DAVID GREENE, HOST:
A jury's ruling in favor of Taylor Swift is resonating beyond a Denver courthouse. The pop superstar prevailed over a local disc jockey who she says slipped his hand under her skirt and groped her. He had claimed that she was lying and that she ruined his career. The jury of six women and two men awarded Swift what she asked for, one symbolic dollar. NPR's Leila Fadel was at the courthouse and reports that for some, this case was worth much more.
LEILA FADEL, BYLINE: Every day for a week, Arianna Baity stood in line with her mom to see Taylor Swift. But this wasn't for a concert. It was because, like Swift, the 20-year-old was assaulted. And she wanted to be there for her idol at a Denver courthouse.
ARIANNA BAITY: I was really, really happy for her because I've been through that. And they put her through, like, the same thing, back and forth, of being like, it's your fault.
FADEL: But, she says, Swift stood strong.
BAITY: And I just like that she stood up and she was like, it is not my fault that your client touched me inappropriately. It's not my fault. None of this is my fault. It's his fault.
FADEL: And on Monday afternoon, a jury ruled in favor of Swift, who countersued when DJ David Mueller says she lied when she accused him of groping her behind in 2013, when she was 23 and he was 51. Mueller was suing Swift, her mother and one of her managers saying he was falsely accused and lost his job over it.
But the jury ruled against Mueller, despite his lawyer asking why his client would grope a superstar while standing next to his girlfriend and getting his picture taken. After the ruling, Swift's lawyer, Douglas Baldridge, said it was in favor of no means no and a message that women will not be re-victimized by their aggressors in court.
(SOUNDBITE OF ARCHIVED RECORDING)
DOUGLAS BALDRIDGE: I think it is a new day because someone with the guts and the courage to stand up with absolutely no upside in doing so - that being Taylor Swift - has told everyone this is it. The line's drawn.
FADEL: Swift has become an almost accidental poster child for advocates of survivors of sexual assault. Now, Taylor Swift is not known as a shrinking violet in the music industry. She's known for her business savvy and airs her heartbreak, tales of bouncing back and feuds in the lyrics of her song.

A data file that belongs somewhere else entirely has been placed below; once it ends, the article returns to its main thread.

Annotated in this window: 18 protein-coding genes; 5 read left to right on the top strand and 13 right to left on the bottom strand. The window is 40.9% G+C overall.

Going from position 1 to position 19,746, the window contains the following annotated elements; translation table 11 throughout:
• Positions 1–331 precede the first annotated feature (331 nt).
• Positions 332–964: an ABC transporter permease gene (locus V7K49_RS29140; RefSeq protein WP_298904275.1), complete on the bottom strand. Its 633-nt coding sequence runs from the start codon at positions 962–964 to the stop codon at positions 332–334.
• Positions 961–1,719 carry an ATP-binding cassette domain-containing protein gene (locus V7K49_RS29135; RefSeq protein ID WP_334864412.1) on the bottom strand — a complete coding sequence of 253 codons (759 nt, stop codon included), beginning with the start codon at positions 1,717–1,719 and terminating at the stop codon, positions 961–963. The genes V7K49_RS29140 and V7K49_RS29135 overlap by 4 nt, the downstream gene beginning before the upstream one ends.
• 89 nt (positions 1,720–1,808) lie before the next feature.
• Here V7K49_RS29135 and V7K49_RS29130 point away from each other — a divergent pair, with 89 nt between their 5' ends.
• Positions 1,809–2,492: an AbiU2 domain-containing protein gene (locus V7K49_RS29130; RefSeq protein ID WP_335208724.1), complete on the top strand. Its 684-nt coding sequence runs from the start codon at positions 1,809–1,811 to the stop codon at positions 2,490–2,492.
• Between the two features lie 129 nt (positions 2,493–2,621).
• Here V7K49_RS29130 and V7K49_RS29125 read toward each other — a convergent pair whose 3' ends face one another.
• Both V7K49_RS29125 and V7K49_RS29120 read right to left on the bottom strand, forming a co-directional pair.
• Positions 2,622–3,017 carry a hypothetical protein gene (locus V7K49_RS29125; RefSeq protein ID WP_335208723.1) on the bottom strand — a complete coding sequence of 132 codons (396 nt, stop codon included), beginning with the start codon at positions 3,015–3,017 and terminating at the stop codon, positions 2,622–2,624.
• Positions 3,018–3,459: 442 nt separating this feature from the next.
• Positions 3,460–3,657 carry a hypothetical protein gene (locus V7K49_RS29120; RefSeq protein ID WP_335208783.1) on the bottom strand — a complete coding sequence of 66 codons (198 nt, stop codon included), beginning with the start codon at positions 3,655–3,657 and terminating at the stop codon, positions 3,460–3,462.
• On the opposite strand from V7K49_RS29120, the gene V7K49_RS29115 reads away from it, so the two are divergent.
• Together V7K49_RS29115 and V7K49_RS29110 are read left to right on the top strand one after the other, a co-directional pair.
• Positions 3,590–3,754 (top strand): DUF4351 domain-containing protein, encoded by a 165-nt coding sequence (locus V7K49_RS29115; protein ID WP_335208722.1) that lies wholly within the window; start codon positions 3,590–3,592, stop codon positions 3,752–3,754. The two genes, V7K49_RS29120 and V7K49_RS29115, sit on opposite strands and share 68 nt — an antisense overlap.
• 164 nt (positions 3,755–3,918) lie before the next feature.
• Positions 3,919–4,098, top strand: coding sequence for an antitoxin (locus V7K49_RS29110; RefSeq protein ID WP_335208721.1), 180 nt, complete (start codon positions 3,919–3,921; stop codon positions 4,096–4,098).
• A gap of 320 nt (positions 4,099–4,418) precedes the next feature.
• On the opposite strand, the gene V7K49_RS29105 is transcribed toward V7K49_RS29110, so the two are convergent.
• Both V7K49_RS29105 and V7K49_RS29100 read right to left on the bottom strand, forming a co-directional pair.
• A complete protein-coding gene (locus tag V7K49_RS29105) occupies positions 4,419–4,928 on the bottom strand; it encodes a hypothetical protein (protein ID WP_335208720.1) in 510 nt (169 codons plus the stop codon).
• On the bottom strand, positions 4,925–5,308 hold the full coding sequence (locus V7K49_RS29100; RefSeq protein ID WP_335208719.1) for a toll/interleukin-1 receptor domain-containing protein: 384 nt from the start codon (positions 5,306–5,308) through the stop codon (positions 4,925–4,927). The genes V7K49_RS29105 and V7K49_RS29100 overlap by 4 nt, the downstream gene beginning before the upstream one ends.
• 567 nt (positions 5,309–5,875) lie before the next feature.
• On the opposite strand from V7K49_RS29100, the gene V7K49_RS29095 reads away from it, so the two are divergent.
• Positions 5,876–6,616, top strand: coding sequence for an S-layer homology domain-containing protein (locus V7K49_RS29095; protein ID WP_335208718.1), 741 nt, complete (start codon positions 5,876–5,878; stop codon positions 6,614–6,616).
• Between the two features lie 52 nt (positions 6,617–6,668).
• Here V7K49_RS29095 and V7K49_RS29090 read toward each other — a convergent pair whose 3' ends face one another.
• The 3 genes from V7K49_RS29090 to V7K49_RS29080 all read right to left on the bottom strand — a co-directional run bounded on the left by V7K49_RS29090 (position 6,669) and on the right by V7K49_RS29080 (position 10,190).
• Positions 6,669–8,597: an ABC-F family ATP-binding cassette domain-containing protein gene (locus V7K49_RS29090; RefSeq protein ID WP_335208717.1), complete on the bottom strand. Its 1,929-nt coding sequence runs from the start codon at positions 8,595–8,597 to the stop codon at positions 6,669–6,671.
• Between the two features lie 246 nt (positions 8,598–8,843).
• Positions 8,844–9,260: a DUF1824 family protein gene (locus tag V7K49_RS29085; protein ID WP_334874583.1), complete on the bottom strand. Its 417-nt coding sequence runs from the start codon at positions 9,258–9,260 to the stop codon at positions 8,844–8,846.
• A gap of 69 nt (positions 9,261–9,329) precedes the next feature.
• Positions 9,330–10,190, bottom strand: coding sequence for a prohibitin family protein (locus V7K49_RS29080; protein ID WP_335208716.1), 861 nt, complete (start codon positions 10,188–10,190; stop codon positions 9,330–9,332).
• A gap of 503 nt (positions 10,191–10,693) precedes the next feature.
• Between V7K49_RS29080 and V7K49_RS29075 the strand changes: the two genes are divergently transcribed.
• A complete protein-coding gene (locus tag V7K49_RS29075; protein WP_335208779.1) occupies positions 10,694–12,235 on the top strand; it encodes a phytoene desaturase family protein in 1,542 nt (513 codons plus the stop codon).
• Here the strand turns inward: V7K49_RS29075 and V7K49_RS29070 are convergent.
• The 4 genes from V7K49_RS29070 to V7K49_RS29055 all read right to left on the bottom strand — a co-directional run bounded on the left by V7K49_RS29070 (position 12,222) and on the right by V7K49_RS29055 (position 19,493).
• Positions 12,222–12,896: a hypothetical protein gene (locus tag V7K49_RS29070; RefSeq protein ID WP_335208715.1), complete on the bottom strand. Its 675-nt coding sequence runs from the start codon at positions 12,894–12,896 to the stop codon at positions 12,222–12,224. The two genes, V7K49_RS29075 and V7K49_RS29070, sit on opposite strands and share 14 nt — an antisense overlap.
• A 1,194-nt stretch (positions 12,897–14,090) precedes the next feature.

(SOUNDBITE OF SONG, "SHAKE IT OFF")
TAYLOR SWIFT: (Singing) Cause the players gonna play, play, play, play, play. And the haters gonna hate, hate, hate, hate, hate. Baby, I'm just gonna shake, shake, shake, shake, shake. I shake it off, I shake it off.
FADEL: And advocates for victims of sexual assault, as well as victims themselves, took note of her for the same assertive manner in court last week, when she was cross-examined. She was unapologetic and refused to be shamed. And that's important, they say, because so often victims are afraid to come forward and are further shamed in courtrooms or by the people they report to.
The National Sexual Violence Resource Center says two-thirds of assaults still go unreported to police. Monika Johnson Hostler heads the National Alliance to End Sexual Violence, and she says Swift's case is shifting the conversation on sexual assault in the right direction among young people - people who listen to Taylor Swift.
MONIKA JOHNSON HOSTLER: This demographic has the ability to change the way that rape is perpetuated in our society by saying, oh, it isn't her fault. And she wasn't suing for a million dollars, so she wasn't, you know, digging for money or trying to ruin somebody famous.
FADEL: And that's why it's so important, she says. Swift's already famous. She doesn't need money. She just wanted to hold her victimizer accountable. Leila Fadel, NPR News, Denver.
(SOUNDBITE OF SAXON SHORE'S "AMBER, EMBER, GLOW (NORMAL)") Transcript provided by NPR, Copyright NPR.